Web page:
“You cannot put the genie back into the bottle — once you know how to do stuff, you know, and the only way to check this is through verification,” he said, referring to checks by UN monitors.

With the sophistication that Iran has achieved, “you want a really strong, very sturdy verification system,” he said.

The flag of Iran is seen in front of the Headquarters of the International Atomic Energy Agency, in Vienna, Austria, May 24, 2021. (Florian Schroetter/AP)

Grossi’s remarks came as world powers resumed talks with Iran to save the 2015 nuclear agreement that limited the Iranian nuclear program in return for sanctions relief. The US has since pulled out of the pact, applying sanctions, after which Iran began to publicly renege on its own commitment to the deal.

Iran’s violations since the US withdrawal from the deal include a significant increase in the purity and quantity of uranium it has been enriching, effectively reducing the so-called breakout time to produce an atomic bomb. Iran says it does not want to build an atomic bomb, insisting that its nuclear program is for civilian purposes only.

Grossi predicted that even if the nuclear deal is revived, it will not be possible to return Iran’s program to its 2015 state because it has advanced so much.

“The Iranian program has grown, become more sophisticated so the linear return to 2015 is no longer possible,” Grossi said. “What you are able to do is keep their activities below the parameters of 2015.”

In this image made from April 17, 2021, video released by the Islamic Republic Iran Broadcasting, IRIB, state-run TV, various centrifuge machines line a hall at the Natanz Uranium Enrichment Facility, Iran. (IRIB via AP)

On Tuesday World powers opened a fifth round of talks with Iran aimed at bringing the US back into the nuclear deal, with both sides expressing hope that it might be the final series of negotiations.

The talks in Vienna came a day after the IAEA struck a last-minute agreement with Tehran for a one-month extension to a deal on surveillance cameras at Iran’s nuclear sites. The issue wasn’t directly related to the ongoing talks on the nuclear accord, known as the Joint Comprehensive Plan of Action, or JCPOA, but if Iran had not agreed it could have seriously complicated the discussions.

The US is not directly involved in the talks, but an American delegation headed by US President Joe Biden’s special envoy for Iran, Rob Malley, has been in the Austrian capital. Representatives from the other powers involved — Germany, France, Britain, Russia and China — have shuttled between the Americans and the Iranians to facilitate indirect talks.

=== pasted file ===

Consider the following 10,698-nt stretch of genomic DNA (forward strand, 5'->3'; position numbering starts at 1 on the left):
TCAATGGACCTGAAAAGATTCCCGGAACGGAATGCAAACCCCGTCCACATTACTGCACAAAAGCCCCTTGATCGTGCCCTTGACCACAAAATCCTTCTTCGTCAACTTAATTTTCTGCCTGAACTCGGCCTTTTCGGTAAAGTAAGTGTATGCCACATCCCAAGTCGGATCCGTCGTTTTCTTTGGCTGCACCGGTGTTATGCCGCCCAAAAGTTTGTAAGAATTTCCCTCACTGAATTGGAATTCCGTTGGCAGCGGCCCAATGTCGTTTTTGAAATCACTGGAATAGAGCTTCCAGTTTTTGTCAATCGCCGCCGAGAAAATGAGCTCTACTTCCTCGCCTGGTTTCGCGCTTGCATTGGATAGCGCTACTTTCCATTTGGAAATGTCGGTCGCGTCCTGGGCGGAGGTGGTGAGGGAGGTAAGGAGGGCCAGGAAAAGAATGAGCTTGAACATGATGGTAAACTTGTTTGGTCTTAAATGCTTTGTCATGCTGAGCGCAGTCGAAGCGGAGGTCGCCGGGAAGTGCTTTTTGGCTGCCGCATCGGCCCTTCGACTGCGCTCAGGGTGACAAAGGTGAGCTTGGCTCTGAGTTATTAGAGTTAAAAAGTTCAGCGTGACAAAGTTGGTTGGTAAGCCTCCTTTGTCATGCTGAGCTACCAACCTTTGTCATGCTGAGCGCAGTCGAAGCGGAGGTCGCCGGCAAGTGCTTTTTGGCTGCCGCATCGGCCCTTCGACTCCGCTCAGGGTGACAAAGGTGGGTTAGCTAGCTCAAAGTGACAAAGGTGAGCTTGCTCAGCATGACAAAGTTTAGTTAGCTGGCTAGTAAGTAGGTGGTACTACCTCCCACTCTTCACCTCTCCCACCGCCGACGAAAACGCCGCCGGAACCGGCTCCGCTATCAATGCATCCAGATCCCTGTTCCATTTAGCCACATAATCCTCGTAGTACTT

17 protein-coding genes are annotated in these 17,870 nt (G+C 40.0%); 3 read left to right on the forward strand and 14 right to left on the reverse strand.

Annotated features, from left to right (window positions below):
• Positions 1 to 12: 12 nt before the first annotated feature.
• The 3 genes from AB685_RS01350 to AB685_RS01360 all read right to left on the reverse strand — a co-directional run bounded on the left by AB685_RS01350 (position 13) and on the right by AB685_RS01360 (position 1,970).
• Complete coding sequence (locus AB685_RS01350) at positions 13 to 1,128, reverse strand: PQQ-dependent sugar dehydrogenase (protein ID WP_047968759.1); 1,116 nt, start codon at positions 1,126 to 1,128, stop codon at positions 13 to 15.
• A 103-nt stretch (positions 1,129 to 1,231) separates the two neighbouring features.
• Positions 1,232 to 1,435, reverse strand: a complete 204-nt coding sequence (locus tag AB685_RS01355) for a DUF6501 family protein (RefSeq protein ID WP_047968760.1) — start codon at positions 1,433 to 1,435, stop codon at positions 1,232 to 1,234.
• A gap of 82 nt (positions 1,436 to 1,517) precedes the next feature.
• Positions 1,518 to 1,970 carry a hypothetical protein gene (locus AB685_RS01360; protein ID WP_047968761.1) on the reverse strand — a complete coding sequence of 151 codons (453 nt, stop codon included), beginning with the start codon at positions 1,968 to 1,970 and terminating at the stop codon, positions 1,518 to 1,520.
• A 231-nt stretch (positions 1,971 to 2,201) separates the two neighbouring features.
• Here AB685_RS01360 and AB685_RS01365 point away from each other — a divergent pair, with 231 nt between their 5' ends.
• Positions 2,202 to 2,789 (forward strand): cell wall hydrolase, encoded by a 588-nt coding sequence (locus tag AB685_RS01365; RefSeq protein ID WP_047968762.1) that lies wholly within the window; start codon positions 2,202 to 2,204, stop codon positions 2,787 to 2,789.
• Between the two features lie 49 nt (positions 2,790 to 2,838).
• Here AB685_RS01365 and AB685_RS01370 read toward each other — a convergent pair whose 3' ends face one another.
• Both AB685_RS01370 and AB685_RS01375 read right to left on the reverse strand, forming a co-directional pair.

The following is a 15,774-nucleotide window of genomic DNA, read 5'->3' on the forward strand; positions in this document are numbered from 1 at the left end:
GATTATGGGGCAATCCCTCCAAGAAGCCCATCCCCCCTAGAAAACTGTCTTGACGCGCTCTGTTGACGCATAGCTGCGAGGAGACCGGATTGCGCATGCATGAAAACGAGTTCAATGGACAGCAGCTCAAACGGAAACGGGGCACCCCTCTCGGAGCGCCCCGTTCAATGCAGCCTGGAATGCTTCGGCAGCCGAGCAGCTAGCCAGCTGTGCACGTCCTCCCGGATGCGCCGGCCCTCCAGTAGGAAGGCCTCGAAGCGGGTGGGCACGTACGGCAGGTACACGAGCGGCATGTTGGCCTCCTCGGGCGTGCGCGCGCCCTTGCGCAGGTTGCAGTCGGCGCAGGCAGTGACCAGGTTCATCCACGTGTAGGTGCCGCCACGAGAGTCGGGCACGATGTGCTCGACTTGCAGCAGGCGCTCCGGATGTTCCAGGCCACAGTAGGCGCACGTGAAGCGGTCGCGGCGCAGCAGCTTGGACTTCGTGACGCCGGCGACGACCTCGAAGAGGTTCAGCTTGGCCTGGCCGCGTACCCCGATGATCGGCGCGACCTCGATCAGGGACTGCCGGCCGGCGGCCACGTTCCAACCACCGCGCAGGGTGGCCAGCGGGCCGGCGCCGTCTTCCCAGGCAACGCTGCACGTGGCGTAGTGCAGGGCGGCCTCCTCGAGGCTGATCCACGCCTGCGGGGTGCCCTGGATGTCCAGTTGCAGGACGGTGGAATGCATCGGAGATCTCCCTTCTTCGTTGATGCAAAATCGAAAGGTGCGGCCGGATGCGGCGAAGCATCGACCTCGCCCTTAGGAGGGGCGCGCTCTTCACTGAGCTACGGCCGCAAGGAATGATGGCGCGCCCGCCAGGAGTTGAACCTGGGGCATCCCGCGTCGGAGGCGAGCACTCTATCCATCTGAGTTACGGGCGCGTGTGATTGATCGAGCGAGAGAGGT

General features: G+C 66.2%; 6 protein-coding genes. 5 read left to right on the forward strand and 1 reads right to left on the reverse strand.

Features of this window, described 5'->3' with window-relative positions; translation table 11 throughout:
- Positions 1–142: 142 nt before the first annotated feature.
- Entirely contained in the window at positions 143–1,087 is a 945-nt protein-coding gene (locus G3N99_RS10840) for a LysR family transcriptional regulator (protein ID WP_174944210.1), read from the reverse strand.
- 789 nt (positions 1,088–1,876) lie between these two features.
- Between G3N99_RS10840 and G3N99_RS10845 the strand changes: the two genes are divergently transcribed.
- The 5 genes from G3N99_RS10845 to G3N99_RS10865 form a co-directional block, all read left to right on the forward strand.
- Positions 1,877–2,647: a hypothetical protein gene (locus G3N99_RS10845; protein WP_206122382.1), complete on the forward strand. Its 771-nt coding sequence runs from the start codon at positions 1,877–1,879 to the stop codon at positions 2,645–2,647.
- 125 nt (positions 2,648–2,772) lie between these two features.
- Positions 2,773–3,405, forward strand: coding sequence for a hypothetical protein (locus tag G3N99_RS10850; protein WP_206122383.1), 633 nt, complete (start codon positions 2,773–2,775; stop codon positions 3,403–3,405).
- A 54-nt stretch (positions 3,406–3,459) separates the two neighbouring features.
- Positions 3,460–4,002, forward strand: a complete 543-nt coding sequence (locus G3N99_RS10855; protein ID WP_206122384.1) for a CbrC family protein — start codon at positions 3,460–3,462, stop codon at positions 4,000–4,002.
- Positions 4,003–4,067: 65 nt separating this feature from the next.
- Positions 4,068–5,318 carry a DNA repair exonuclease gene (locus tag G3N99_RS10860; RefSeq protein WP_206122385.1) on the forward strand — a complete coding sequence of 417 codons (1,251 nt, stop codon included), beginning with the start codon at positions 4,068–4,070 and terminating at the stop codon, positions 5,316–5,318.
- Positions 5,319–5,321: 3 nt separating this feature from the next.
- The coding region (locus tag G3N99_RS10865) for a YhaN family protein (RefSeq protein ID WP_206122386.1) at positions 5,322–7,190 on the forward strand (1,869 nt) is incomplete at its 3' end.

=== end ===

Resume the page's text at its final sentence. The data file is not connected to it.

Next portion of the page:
Prime Minister Benjamin Netanyahu, right, meets US Secretary of State Antony Blinken in his office in Jerusalem, May 25, 2021. (Haim Zach / GPO)

In 2018, then-president Donald Trump pulled the US out of the agreement unilaterally, saying it was not broad enough and needed to be renegotiated. As part of a “maximum pressure” campaign, Trump reimposed sanctions on Iran in an effort to bring Tehran back to the table.

The sanctions crippled Iran’s economy, but the Iranian government refused to renegotiate and instead retaliated by slowly and steadily breaking the restrictions on its nuclear activities laid out in the JCPOA. The moves were designed to pressure the other parties involved, thus far unsuccessfully, to come up with incentives to offset the US sanctions.

Biden, who was vice president when the original deal was negotiated, has said he wants the US to rejoin but that Iran has to return to complete compliance. Iran has insisted that all American sanctions imposed under Trump be dropped, including measures that were taken in response to non-nuclear issues.

In Jerusalem on Tuesday, US Secretary of State Antony Blinken defended the decision to reengage with the Iranians and said the US has kept Israel and other partners informed throughout the process. Israel, a close ally, has opposed efforts to revive the nuclear deal, saying it does not have adequate protection to prevent Iran from developing nuclear weapons. Israel has hinted it could act alone in launching a military strike on Iran’s nuclear facilities.

Despite Iran’s violations of the JCPOA, the other nations involved have stressed that the agreement was still important as it allowed International Atomic Energy Agency inspectors to continue their surveillance of Iran’s nuclear facilities.

The continuity of that surveillance was threatened until the agreement negotiated by the IAEA with Iran on Monday.